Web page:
Today, we laugh in barely concealed shock at sexist ads like this, and we - both men and women - cringe at the misogynistic society that spawned them. We watch Mad Men and are appalled by the way women were expected to behave and the uncaring attitudes that men showed them. Even comics reinforced these gender stereotypes. (Okay, there are still issues with gender portrayals in comics now, but images like this are a thing of the past.)

Women and men aren't so different apart from a bit of biology. They're equally smart and talented. They're just as good at holding down jobs or caring for kids. They're equally loyal, kind and funny (or not). They're just as emotional - though culturally, the sexes are conditioned to display different types of emotion. Just look at guys screaming at sports. And although men are on average stronger, I've met plenty of women who could kick most men's asses at almost any physical challenge you care to name. Men and women - we're all just people.

So why do we accept casual modern day sexism aimed at men?

When I posted something recently about looking for a present for my wife, I was hit by a scornful barrage of women suggesting that "maybe you could try doing the laundry for a change - if you can figure it out" or "have you thought of cooking her a meal instead of expecting her to make your dinner?" 

As anyone who knows me will be aware, I in fact do almost all the cooking, almost all the laundry, and the kids and I do most of the housework. It's pretty insulting to realize how many of my female friends assume I do none of those things and act like a complete asshole to my wife, because I'm straight and apparently only gay men are prepared to do traditionally female tasks.

When I was sick a few months ago, I lost count of the number of women who sent me cartoons about "man-flu" and men being pathetic when they're sick, and telling me to man up, go back to work and stop being a pussy. It turned out I had pneumonia. I nearly died because I didn't want to go to a doctor and look like a malingerer so I carried on working. (And incidentally, when my wife was sick with the exact same symptoms a week later, her wall was full of sympathy and best wishes from both men and women.)

And it goes deeper.

Some people I am very close to are going through a horrendous time right now coming to terms with sexual abuse from many years ago. But their anger and bitterness and resentment and mistrust, while understandable, isn't just directed at their abusers. It's directed at men. All men. Me included, even though I wasn't even on the same continent when it happened. And probably you too, if you're male, even if you've never met anyone in my family. Men are bad. Men are untrustworthy. Men are scary. Men are smelly and hairy. Men are repulsive. Men are disgusting. Men are rapists. Women would be better off without men.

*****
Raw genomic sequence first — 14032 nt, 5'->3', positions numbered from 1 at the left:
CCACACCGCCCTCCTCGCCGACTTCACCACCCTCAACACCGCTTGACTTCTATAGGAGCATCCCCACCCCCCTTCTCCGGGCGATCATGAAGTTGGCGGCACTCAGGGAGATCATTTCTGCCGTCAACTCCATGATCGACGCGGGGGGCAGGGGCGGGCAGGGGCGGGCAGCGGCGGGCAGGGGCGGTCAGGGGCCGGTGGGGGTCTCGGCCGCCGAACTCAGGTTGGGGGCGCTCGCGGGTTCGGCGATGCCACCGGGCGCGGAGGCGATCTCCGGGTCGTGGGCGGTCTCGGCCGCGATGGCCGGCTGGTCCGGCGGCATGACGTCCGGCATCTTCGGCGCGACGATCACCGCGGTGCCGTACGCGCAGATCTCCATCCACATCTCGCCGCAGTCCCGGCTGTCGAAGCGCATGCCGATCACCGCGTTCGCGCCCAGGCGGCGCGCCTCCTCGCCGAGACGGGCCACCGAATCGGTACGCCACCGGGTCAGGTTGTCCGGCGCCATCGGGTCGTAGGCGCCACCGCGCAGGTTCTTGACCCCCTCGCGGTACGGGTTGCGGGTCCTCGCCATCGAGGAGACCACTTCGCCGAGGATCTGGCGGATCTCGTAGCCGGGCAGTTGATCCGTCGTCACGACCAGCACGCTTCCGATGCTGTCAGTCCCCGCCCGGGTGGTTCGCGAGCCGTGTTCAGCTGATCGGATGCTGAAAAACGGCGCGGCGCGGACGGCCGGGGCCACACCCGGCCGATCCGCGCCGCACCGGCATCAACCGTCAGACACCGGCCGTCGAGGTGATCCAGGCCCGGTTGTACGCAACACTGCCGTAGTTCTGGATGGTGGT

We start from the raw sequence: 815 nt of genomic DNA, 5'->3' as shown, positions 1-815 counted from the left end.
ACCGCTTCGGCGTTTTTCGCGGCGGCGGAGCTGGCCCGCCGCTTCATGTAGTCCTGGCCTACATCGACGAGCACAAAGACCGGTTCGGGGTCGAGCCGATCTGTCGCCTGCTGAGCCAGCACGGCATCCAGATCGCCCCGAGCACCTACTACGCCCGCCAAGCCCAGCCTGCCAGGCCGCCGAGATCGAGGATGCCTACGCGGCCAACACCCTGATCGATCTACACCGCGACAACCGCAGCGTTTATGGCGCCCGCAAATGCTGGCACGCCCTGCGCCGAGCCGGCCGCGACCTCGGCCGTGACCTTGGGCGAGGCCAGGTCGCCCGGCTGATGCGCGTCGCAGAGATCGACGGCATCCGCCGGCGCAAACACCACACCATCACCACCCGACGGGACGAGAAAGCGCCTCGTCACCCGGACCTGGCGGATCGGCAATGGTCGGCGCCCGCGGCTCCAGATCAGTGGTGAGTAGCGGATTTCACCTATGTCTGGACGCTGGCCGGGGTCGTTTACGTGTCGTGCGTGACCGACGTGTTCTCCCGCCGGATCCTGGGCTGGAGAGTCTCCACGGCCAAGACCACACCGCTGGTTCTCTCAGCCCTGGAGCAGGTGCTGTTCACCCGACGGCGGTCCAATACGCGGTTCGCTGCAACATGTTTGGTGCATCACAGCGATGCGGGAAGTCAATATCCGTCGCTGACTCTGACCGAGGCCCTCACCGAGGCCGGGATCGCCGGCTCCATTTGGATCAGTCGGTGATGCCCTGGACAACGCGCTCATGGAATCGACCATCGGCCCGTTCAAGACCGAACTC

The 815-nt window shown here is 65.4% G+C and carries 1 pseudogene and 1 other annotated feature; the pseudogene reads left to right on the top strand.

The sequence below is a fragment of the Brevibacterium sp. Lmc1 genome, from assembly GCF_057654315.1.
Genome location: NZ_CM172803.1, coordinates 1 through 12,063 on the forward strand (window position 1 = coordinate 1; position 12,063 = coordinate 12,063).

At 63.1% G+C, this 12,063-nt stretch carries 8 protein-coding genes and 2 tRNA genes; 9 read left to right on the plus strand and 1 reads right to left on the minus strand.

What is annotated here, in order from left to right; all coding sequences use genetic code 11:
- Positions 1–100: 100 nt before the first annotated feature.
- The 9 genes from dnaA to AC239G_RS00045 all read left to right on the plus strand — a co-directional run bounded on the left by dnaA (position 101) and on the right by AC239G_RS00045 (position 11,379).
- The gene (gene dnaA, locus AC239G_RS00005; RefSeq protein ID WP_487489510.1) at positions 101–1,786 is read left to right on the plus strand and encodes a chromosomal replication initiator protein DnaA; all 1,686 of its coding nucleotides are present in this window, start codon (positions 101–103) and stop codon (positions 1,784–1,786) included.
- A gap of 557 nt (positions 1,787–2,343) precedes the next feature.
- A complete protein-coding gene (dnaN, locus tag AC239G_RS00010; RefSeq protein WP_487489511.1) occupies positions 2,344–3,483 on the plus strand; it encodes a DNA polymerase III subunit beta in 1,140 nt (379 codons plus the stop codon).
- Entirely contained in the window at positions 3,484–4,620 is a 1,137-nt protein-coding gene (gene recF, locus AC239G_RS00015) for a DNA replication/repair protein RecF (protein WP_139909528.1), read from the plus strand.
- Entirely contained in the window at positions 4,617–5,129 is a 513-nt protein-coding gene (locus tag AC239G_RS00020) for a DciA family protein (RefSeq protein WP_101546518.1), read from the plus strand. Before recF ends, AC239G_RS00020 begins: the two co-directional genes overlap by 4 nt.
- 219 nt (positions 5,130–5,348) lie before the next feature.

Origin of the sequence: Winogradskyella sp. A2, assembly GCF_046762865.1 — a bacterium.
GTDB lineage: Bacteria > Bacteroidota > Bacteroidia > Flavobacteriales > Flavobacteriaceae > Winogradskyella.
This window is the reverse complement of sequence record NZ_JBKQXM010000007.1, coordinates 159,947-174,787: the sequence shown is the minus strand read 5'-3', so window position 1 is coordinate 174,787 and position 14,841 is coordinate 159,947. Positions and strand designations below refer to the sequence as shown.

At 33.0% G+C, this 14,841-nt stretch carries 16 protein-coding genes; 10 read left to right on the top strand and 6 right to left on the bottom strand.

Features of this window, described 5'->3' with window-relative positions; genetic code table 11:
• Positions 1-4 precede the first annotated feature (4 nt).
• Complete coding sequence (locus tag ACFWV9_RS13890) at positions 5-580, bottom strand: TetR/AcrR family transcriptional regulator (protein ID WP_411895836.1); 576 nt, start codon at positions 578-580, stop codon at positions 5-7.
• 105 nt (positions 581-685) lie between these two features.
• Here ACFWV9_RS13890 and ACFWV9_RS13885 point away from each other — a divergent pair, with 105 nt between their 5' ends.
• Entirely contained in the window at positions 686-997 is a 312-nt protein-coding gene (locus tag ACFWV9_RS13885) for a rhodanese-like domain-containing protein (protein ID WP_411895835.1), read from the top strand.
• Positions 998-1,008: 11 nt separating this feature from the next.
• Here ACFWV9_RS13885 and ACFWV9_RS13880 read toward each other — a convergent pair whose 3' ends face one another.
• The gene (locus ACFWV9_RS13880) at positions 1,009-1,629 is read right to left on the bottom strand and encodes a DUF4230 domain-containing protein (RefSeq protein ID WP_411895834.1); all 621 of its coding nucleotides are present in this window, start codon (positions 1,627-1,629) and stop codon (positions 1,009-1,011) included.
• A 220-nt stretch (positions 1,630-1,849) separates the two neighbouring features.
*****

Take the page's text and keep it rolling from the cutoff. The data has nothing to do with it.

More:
Why do they feel that way?

Because we seem to have accepted that it's okay to lump all men together in an undifferentiated mass and assume we're all alike. We're not individuals. It doesn't matter if a man cooks, cleans, takes care of the kids, tidies the house, how kind and caring he is, how much he believes in equality, or how respectful he is towards women. He's still part of that group who has to bear collective responsibility for everything ever done by everyone with a Y chromosome.

Collective responsibility is a true evil.

Not all Muslims are terrorists.
Not all Christians are homophobic misogynistic bigots.
Not all Jews are greedy Christ-killing Zionists.
Not all whites are racists.
Not all Americans want to invade the rest of the world.
Not all foreigners want to destroy your way of life. 
Not all immigrants are lazy welfare scroungers.
Not all unemployed people are stealing your tax dollars.
Not all gays have AIDS.
Not all women are bitches or hoes.
Not all men are bastards.

Thinking that way is dangerous. It leads to fear, hatred, to abuse, and in extreme cases to killing. 

If we truly want a society where everyone is treated as equal, regardless of race, gender, sexuality, or anything else - which I'm sure most of us do - we need to recognize that this kind of stereotyping is extremely damaging. Even when it's used in humor, whether it's aimed at men, women, ethnic minorities, religious groups, the handicapped, or any other group, treating people in this manner is hurtful and creates a society filled with prejudice, discrimination and bigotry. 

In the war of the sexes, I'm a conscientious objector.